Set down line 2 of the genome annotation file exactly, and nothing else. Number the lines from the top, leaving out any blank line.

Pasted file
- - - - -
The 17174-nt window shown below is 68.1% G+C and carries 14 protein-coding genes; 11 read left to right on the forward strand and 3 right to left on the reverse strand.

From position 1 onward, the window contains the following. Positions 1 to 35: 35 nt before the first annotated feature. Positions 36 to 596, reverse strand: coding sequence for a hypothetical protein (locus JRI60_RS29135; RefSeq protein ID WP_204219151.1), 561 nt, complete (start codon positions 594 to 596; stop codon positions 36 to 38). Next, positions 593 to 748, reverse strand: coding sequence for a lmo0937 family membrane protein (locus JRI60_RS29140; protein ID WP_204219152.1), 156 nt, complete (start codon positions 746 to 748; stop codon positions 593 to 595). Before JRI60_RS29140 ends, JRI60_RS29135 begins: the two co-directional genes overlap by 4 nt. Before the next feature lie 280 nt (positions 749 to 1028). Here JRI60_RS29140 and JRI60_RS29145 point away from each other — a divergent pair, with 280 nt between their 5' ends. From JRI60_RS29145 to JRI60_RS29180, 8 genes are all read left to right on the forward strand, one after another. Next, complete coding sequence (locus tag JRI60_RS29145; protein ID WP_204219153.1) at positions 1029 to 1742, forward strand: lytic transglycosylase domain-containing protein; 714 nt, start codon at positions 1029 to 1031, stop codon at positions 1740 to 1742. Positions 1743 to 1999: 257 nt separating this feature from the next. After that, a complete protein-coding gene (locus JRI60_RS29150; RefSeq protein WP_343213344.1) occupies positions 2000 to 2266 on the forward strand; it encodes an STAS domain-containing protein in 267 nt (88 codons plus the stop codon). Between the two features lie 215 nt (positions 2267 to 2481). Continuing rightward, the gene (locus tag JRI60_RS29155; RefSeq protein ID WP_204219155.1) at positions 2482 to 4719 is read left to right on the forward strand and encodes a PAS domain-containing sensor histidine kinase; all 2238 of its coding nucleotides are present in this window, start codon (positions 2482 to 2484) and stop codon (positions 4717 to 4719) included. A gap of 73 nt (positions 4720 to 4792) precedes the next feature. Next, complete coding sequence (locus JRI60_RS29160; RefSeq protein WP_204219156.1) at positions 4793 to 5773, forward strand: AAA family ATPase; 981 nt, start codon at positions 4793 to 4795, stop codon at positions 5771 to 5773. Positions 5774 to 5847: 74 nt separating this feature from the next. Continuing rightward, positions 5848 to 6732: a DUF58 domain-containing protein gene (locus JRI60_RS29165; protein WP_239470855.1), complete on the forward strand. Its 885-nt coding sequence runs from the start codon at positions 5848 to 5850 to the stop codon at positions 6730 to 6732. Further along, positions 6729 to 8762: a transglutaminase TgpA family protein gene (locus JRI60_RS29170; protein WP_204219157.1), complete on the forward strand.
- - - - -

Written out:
From position 1 onward, the window contains the following. Positions 1 to 35: 35 nt before the first annotated feature. Positions 36 to 596, reverse strand: coding sequence for a hypothetical protein (locus JRI60_RS29135; RefSeq protein ID WP_204219151.1), 561 nt, complete (start codon positions 594 to 596; stop codon positions 36 to 38). Next, positions 593 to 748, reverse strand: coding sequence for a lmo0937 family membrane protein (locus JRI60_RS29140; protein ID WP_204219152.1), 156 nt, complete (start codon positions 746 to 748; stop codon positions 593 to 595). Before JRI60_RS29140 ends, JRI60_RS29135 begins: the two co-directional genes overlap by 4 nt. Before the next feature lie 280 nt (positions 749 to 1028). Here JRI60_RS29140 and JRI60_RS29145 point away from each other — a divergent pair, with 280 nt between their 5' ends. From JRI60_RS29145 to JRI60_RS29180, 8 genes are all read left to right on the forward strand, one after another. Next, complete coding sequence (locus tag JRI60_RS29145; protein ID WP_204219153.1) at positions 1029 to 1742, forward strand: lytic transglycosylase domain-containing protein; 714 nt, start codon at positions 1029 to 1031, stop codon at positions 1740 to 1742. Positions 1743 to 1999: 257 nt separating this feature from the next. After that, a complete protein-coding gene (locus JRI60_RS29150; RefSeq protein WP_343213344.1) occupies positions 2000 to 2266 on the forward strand; it encodes an STAS domain-containing protein in 267 nt (88 codons plus the stop codon). Between the two features lie 215 nt (positions 2267 to 2481). Continuing rightward, the gene (locus tag JRI60_RS29155; RefSeq protein ID WP_204219155.1) at positions 2482 to 4719 is read left to right on the forward strand and encodes a PAS domain-containing sensor histidine kinase; all 2238 of its coding nucleotides are present in this window, start codon (positions 2482 to 2484) and stop codon (positions 4717 to 4719) included. A gap of 73 nt (positions 4720 to 4792) precedes the next feature. Next, complete coding sequence (locus JRI60_RS29160; RefSeq protein WP_204219156.1) at positions 4793 to 5773, forward strand: AAA family ATPase; 981 nt, start codon at positions 4793 to 4795, stop codon at positions 5771 to 5773. Positions 5774 to 5847: 74 nt separating this feature from the next. Continuing rightward, positions 5848 to 6732: a DUF58 domain-containing protein gene (locus JRI60_RS29165; protein WP_239470855.1), complete on the forward strand. Its 885-nt coding sequence runs from the start codon at positions 5848 to 5850 to the stop codon at positions 6730 to 6732. Further along, positions 6729 to 8762: a transglutaminase TgpA family protein gene (locus JRI60_RS29170; protein WP_204219157.1), complete on the forward strand.